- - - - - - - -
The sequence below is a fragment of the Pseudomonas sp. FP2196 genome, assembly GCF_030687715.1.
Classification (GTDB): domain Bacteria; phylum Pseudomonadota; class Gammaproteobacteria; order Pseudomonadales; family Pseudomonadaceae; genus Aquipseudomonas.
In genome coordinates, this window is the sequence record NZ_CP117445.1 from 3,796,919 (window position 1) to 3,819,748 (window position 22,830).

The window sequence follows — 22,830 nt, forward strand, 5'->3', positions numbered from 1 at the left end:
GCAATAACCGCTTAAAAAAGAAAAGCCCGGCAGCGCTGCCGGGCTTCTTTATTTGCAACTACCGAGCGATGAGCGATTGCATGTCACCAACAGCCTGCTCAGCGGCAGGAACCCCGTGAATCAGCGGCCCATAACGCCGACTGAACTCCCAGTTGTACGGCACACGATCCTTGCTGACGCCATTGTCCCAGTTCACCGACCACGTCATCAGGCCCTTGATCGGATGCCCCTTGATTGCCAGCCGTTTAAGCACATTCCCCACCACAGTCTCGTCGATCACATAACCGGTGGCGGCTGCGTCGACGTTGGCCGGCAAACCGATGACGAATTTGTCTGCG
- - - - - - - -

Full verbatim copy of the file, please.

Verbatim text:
The sequence below is a fragment of the Pseudomonas sp. FP2196 genome, assembly GCF_030687715.1.
Classification (GTDB): domain Bacteria; phylum Pseudomonadota; class Gammaproteobacteria; order Pseudomonadales; family Pseudomonadaceae; genus Aquipseudomonas.
In genome coordinates, this window is the sequence record NZ_CP117445.1 from 3,796,919 (window position 1) to 3,819,748 (window position 22,830).

The window sequence follows — 22,830 nt, forward strand, 5'->3', positions numbered from 1 at the left end:
GCAATAACCGCTTAAAAAAGAAAAGCCCGGCAGCGCTGCCGGGCTTCTTTATTTGCAACTACCGAGCGATGAGCGATTGCATGTCACCAACAGCCTGCTCAGCGGCAGGAACCCCGTGAATCAGCGGCCCATAACGCCGACTGAACTCCCAGTTGTACGGCACACGATCCTTGCTGACGCCATTGTCCCAGTTCACCGACCACGTCATCAGGCCCTTGATCGGATGCCCCTTGATTGCCAGCCGTTTAAGCACATTCCCCACCACAGTCTCGTCGATCACATAACCGGTGGCGGCTGCGTCGACGTTGGCCGGCAAACCGATGACGAATTTGTCTGCG